How to Exchange Yui No Gifts Before a Japanese Wedding

Part of a traditional Japanese wedding, Yui-no is a family dinner before the ceremony that celebrates the couple's engagement and the union between the couple's respective families. The Yui-no is typically scheduled on a day considered "lucky" by the Japanese almanac. A series of 9 gifts are traditionally exchanged between the couple during Yui-no, after the bride is presented with an obi (kimono sash) and the groom with a hakama (man's skirt) as symbols of purity and fidelity. Each Yui-no gift symbolizes a particular sentiment about the marriage that is to follow. The gifts are exchanged in a ritual order, as described in the steps below.

Steps

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    Exchange the "Naga-Noshi." "Naga-Noshi" are abalone shells. The shells express good wishes in Japanese culture and are used as decorative ornaments.
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    Exchange the money. The money is typically wrapped in a decorative envelope called a "shugi-bukuro," which is kept closed by knotted string. The traditional amount of money in the envelope is $5,000; giving only two bills is considered bad luck.
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    Exchange the "Katsuo-Bushi." "Katsuo-Bushi" is dried tuna, a common preserved food ingredient used to make soup stock. The ingredient can be found in a number of traditional Japanese dishes. "Katsuo Bushi" represents the wish for a lasting marriage.
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    Exchange the "Surume." "Surume" is dried cuttlefish. It is given to wish the couple a lasting marriage.
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    Exchange the "Konbu." "Konbu" is seaweed that is given to bring the couple numerous healthy and healthy children.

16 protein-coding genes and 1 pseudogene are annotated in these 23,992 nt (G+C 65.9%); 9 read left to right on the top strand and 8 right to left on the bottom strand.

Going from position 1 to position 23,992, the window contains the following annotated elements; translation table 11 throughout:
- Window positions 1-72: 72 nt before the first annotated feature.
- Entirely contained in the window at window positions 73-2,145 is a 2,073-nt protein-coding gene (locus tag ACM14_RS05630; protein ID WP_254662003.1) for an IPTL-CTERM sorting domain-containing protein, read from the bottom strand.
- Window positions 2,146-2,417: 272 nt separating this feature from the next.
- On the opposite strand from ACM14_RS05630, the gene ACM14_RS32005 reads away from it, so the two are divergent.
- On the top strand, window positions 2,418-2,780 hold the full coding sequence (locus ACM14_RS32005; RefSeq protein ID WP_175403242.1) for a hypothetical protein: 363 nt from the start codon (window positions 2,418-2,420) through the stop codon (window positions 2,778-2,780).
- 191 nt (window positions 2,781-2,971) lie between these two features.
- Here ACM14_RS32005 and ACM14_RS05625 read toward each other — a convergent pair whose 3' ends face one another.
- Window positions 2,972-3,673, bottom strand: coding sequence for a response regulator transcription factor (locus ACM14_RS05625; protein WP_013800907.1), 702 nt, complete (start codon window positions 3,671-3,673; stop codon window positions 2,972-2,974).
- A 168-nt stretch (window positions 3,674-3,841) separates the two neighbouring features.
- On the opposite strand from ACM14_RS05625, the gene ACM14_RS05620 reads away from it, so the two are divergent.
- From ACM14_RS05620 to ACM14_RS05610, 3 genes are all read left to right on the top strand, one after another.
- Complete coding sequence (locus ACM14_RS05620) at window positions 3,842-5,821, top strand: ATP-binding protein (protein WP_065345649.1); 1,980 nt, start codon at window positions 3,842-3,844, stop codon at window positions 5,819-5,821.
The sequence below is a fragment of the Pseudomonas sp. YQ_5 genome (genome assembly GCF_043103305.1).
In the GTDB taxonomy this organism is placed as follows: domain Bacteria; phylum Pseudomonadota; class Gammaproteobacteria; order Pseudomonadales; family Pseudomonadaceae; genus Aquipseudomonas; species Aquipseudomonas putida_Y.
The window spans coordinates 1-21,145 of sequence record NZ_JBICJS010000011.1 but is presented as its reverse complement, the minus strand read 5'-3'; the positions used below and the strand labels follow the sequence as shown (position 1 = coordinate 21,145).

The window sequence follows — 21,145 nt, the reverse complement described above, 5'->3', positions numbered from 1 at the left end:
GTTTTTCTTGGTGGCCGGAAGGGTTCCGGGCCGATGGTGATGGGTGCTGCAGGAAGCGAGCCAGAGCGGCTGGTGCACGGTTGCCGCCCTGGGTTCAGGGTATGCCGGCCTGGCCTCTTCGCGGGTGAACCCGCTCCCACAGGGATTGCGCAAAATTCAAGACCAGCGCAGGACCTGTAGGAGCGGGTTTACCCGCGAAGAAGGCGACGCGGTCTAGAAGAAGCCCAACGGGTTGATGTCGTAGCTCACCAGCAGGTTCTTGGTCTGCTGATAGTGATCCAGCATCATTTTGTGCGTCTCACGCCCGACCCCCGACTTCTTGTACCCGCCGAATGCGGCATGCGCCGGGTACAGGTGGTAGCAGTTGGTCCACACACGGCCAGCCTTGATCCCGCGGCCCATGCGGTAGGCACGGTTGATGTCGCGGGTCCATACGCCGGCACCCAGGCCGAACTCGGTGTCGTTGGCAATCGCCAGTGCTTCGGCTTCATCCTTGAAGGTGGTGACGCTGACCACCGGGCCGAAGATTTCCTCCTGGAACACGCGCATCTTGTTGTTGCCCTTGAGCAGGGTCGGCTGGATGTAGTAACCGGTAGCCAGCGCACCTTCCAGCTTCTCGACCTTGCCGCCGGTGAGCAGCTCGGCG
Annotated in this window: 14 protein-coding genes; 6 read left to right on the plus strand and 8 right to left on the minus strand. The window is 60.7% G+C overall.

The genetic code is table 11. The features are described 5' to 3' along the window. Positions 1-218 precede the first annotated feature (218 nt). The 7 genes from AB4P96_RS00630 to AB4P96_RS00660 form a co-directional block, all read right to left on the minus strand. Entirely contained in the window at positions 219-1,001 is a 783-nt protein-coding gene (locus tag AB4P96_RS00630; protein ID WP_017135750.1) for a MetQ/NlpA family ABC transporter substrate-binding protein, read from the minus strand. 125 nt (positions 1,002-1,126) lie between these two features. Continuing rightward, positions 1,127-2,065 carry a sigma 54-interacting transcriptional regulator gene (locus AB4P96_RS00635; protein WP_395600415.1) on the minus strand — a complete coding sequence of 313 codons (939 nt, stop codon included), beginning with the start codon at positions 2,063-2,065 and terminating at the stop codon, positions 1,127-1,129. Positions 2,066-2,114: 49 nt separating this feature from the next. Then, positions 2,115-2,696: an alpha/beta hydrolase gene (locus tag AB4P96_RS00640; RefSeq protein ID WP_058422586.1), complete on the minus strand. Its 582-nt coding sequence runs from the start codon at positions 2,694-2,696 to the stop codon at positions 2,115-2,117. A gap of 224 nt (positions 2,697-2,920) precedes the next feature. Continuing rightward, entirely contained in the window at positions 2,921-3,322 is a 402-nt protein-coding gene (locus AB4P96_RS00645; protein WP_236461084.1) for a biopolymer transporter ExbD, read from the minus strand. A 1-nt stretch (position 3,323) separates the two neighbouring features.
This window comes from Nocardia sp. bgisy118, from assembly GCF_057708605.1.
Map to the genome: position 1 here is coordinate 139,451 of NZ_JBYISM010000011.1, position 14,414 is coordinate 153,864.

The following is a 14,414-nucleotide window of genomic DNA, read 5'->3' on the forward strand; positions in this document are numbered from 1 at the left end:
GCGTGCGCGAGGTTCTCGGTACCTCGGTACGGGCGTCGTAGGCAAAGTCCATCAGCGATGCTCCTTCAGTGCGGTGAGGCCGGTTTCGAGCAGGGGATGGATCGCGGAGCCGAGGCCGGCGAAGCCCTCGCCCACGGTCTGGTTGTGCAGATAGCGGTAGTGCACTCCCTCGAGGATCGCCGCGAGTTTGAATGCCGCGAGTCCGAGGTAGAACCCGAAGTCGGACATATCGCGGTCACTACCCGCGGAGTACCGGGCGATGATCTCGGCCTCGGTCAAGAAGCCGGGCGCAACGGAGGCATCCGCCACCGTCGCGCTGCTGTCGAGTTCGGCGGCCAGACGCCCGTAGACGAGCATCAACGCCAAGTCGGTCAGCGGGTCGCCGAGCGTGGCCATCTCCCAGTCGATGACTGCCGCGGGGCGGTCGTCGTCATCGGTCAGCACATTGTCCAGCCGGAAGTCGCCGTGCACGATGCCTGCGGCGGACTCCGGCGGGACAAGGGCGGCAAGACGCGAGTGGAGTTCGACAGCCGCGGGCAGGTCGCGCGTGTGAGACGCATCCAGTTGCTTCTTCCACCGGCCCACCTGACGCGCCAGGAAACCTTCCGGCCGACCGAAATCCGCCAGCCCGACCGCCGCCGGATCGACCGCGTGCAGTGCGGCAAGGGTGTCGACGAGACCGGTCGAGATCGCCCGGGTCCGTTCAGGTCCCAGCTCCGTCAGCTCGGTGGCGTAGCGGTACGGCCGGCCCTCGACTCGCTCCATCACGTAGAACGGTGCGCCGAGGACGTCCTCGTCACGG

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    Exchange the "Shiraga." "Shiraga," meaning "white hair," is hemp. The strong fibers of the hemp represent solid family ties.
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    Exchange the "Suehiro" or "Hakusen." Both terms refer to a folded fan given to the couple as a wish for a better future and happiness.
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    Exchange the "Yanagi-Daru." Traditionally, a wine cask is given for this gesture. However, money to be used for sake can act as a substitute.
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    Exchange the sake casks. This gesture calls for sake casks that are made from "yui-no," which are willow trees with soft leaves. The casks represent gentleness and obedience in marriage.

Tips

  • "Mokuroku" is a formal list of all the gifts given during Yui-no. The list itself is sometimes included in the gift-giving process.
  • The Yui-no ritual is often preceded by the "Yuimono" ritual, in which the groom brings sakes and relish to the bride's home. The action represents the connection between both of their families.
  • Traditionally, both families need to consent to the couple's engagement in order for a Yui-no dinner to commence.

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Categories: Weddings